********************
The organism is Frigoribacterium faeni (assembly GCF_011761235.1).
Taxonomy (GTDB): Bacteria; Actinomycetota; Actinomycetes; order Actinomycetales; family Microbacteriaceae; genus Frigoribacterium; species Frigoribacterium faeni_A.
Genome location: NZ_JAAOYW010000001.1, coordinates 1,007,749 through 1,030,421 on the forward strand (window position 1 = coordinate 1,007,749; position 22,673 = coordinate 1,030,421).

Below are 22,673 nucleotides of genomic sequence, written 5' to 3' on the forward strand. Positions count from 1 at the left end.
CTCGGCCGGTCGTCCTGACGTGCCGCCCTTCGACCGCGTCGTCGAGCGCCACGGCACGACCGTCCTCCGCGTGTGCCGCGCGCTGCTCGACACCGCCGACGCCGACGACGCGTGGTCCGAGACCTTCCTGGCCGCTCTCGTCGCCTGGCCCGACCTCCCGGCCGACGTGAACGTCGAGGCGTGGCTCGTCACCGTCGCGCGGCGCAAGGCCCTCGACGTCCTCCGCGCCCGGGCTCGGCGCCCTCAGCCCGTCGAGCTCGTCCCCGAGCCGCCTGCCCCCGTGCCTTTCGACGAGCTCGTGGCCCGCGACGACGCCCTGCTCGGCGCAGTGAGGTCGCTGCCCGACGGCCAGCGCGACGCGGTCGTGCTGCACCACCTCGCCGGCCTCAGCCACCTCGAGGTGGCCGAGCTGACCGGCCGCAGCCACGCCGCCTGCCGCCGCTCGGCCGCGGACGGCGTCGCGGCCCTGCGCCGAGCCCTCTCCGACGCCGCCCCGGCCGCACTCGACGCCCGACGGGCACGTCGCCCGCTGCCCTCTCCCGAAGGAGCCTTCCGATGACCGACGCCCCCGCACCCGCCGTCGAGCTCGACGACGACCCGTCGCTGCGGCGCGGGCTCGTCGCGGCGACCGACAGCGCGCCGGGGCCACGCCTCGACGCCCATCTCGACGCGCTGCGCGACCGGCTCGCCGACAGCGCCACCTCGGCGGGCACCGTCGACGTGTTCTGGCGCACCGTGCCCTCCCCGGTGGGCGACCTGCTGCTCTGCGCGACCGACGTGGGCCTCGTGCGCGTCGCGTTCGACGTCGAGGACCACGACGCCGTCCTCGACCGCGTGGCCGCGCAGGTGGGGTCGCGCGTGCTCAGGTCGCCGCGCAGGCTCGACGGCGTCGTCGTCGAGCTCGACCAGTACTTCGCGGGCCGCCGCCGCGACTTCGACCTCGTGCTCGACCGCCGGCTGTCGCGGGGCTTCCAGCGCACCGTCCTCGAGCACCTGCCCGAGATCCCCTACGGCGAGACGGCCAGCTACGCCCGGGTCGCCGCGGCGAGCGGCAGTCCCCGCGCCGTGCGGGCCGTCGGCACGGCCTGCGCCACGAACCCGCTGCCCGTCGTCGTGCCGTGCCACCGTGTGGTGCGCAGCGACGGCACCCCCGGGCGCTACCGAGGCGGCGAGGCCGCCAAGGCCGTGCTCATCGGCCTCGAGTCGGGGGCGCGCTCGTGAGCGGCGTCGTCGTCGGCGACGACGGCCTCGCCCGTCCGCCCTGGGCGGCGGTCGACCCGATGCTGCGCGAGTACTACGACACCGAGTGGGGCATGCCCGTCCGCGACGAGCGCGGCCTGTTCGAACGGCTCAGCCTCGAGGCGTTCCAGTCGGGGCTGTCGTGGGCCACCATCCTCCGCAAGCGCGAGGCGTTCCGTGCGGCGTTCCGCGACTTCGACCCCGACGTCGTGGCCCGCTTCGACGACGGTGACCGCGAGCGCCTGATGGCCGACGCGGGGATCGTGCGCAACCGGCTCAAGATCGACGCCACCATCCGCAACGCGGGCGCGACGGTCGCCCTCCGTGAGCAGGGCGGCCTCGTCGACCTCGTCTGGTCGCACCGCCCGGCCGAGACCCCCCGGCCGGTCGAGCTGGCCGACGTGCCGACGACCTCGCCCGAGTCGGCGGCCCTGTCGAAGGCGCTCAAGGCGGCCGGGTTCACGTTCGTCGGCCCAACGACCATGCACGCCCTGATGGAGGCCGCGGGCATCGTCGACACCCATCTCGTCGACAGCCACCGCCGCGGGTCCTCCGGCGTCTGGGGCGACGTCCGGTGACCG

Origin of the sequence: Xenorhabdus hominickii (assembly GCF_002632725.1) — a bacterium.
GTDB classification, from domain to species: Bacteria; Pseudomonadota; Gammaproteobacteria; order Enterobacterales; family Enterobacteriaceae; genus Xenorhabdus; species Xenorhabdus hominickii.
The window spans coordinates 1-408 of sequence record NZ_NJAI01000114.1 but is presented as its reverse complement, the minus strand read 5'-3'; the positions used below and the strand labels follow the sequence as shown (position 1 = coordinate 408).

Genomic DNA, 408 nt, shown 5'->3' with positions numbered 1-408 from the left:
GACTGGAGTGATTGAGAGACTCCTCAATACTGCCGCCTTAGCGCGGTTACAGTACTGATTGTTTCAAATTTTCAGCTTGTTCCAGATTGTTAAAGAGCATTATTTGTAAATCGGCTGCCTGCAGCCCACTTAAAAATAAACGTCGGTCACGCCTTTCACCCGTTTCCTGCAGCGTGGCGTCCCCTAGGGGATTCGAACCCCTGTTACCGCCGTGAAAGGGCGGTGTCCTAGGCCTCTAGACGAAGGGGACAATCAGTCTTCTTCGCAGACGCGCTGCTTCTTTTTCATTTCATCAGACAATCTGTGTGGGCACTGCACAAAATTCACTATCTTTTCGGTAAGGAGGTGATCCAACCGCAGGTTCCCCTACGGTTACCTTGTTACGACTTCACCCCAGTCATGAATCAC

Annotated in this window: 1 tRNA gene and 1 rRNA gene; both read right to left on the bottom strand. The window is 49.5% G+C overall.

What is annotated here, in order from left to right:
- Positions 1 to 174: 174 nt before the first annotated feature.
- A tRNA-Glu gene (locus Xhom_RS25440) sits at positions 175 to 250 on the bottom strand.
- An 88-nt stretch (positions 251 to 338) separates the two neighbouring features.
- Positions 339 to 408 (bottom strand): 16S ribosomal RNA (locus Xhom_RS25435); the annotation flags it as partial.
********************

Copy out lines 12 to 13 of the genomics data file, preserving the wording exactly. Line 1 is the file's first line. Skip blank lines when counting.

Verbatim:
What is annotated here, in order from left to right:
- Positions 1 to 174: 174 nt before the first annotated feature.